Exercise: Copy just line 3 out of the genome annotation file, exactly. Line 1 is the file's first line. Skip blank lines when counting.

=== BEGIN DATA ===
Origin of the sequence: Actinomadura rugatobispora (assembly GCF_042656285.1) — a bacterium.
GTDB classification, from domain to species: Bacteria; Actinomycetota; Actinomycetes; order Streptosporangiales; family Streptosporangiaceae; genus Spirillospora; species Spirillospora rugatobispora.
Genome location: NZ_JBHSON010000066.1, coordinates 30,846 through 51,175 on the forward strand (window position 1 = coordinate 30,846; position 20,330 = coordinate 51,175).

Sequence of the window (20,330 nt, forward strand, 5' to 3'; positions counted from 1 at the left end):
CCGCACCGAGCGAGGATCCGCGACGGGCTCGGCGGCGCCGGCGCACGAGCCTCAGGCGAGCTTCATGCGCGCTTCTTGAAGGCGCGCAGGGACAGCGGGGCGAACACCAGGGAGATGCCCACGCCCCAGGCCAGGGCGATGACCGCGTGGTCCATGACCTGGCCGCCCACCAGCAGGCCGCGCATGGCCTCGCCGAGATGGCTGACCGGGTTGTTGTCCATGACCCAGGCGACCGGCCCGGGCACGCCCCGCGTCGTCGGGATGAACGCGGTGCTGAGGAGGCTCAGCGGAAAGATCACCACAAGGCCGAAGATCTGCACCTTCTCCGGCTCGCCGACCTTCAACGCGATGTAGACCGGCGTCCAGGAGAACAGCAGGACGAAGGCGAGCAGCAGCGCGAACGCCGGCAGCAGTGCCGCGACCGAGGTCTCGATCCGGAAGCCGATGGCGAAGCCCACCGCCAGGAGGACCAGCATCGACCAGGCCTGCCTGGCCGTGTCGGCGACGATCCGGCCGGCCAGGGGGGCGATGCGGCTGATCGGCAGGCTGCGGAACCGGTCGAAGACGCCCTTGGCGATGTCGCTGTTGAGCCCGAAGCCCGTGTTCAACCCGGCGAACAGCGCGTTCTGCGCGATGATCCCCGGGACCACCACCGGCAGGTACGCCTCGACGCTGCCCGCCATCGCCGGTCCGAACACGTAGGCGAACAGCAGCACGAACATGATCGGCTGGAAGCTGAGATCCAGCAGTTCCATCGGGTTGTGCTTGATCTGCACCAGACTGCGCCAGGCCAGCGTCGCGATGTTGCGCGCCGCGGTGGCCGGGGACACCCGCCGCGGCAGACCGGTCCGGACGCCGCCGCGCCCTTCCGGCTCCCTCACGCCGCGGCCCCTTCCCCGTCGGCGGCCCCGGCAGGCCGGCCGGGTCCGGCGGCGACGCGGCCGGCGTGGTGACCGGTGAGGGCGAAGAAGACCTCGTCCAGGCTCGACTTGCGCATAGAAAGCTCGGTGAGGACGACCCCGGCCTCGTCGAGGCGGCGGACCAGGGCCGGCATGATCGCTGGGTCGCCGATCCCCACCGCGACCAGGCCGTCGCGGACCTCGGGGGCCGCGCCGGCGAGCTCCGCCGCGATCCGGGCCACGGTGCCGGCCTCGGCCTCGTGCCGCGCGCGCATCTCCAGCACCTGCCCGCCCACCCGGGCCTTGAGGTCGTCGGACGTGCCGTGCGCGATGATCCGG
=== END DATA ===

Genome location: NZ_JBHSON010000066.1, coordinates 30,846 through 51,175 on the forward strand (window position 1 = coordinate 30,846; position 20,330 = coordinate 51,175).